We've been fighting this battle to use new features in earnest for nigh on 20 years, the first 15 of which we suffered the mindset that all browsers had to display a given page exactly the same way. That mindset has changed, and we no longer have to make these assurances for clients. Build it mobile first using widely compatible means, therefore satisfying what is statistically likely to be the largest segment of your audience. *Then* use a feature query to find support for the layout mechanism of your choice.

IMO, even if "only" 50% of users support grid a year from today (which they likely will, given that Chrome has just rolled out support for it this week), I will use a feature query to serve a grid layout to capable browsers, and have all others fall back to the default mobile styling if the feature is unavailable, or if the feature query itself fails. Most users are on mobile devices anyhow, and it allows us to cut out the cruft and overhead of onerous frameworks that must be shed in the name of performance. These grid frameworks developed in the wild have shown us how useful a grid system can be. So much so that browser vendors are responding by incorporating them as native features which will allow us to eventually strip out framework overhead and improve rendering performance.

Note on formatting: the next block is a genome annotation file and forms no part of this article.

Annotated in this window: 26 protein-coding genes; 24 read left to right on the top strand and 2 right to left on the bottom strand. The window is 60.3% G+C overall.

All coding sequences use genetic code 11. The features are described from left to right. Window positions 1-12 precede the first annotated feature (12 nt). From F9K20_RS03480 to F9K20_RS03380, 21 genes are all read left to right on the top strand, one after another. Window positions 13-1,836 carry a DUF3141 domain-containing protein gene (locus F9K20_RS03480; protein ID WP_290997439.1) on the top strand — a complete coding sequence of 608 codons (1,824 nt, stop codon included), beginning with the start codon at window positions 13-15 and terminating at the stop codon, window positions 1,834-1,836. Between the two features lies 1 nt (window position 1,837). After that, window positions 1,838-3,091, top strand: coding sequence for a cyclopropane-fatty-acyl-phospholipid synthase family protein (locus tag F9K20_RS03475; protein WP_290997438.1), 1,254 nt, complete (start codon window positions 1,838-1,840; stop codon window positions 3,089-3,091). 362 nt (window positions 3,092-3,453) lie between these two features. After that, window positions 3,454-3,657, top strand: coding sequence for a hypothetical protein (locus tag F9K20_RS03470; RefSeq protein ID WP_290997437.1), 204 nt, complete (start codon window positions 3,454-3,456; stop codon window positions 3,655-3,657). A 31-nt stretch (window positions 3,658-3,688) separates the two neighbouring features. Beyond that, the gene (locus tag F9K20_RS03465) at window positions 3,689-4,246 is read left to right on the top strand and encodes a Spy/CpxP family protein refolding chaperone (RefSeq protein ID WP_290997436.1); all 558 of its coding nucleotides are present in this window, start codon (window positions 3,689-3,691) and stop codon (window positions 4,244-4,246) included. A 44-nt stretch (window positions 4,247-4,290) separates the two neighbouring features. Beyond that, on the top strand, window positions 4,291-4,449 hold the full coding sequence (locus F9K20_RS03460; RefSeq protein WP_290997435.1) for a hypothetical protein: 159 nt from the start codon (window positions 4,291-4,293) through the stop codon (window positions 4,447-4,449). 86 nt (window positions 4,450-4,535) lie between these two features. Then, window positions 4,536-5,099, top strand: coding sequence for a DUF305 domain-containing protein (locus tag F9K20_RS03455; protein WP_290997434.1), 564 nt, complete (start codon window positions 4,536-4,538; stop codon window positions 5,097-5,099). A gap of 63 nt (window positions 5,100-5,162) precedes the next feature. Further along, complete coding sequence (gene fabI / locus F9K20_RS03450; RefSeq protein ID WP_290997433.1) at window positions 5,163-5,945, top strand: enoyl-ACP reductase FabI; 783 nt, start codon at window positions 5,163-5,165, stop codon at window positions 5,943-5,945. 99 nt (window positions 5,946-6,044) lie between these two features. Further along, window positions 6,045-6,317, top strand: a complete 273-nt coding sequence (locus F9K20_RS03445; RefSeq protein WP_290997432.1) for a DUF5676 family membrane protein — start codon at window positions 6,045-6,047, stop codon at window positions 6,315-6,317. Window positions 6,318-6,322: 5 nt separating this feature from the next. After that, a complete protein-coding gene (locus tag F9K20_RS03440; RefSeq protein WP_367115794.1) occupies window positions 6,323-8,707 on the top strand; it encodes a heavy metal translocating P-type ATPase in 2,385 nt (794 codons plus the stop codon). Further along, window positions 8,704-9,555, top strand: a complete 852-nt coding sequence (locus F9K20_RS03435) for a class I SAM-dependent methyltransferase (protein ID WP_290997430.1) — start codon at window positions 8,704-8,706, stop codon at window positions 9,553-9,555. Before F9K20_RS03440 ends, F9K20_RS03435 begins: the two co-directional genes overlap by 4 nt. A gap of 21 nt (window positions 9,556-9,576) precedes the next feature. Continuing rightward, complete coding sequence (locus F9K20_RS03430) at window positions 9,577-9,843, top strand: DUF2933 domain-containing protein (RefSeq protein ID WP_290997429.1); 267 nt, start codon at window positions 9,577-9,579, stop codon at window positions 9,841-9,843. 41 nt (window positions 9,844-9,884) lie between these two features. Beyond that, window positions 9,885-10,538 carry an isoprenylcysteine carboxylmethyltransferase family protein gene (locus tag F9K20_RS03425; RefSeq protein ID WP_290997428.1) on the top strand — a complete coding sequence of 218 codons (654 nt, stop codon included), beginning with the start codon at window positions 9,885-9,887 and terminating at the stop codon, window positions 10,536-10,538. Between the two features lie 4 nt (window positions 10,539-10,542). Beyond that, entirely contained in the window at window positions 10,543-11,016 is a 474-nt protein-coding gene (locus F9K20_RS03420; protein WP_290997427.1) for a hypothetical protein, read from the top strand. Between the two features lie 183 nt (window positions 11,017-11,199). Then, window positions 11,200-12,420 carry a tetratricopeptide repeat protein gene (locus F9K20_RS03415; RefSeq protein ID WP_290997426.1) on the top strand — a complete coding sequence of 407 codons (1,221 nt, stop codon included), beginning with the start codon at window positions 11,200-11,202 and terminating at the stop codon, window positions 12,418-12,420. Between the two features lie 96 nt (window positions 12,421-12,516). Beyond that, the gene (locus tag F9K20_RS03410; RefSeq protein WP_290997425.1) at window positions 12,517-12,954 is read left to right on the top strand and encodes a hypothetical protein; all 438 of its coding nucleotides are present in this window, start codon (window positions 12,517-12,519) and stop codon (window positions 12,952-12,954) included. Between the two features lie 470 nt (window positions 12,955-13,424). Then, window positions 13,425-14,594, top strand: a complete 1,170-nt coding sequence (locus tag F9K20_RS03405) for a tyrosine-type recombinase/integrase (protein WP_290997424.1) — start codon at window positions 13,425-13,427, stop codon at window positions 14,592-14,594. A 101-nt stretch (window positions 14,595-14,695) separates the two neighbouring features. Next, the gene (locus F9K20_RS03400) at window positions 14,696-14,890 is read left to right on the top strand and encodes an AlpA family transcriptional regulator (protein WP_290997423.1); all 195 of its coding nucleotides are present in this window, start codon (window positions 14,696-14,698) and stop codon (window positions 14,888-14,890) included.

428149 (29) [Avatar] Offline
#7
>>The fundamental assumption you make in your analysis is that all sites must look the same in all browsers and at all breakpoints,

Most clients would expect precisely this, not some mixture of experimental techniques and failures. The last site I worked on paid Google $100,000 a year in advertising to create traffic. Even 3% of potential clients not being able to see the site would have been completely unacceptable. I can't imagine that a large corporation would accept more than 1% failure.

>>nd your definition of "failure" hinges on it.

My definition of 'failure' is when the page completely breaks. This happens when a page which depends on some technology for an essential part of its navigation or page layout doesn't have that technology in the browser.

>>When new features find purchase in browsers and percolate through the ecosystem, we have methods for getting around/falling back to alternative methods. ,

Sometimes we do, sometimes we don't. Each piece of new technology has to be considered carefully to see what happens if a browser doesn't support it. Sometimes polyfills exist, sometimes they don't.


>>We've been fighting this battle to use new features in earnest for nigh on 20 years, the first 15 of which we suffered the mindset that all browsers had to display a given page exactly the same way. That mindset has changed

I'm not aware of any clients who are happy with websites which only work for half their users. If you have some like that, good luck. As soon as they start to get phone calls saying that their website is 'down', they will start looking for a new web designer.

>>Build it mobile first using widely compatible means, therefore satisfying what is statistically likely to be the largest segment of your audience. *Then* use a feature query to find support for the layout mechanism of your choice.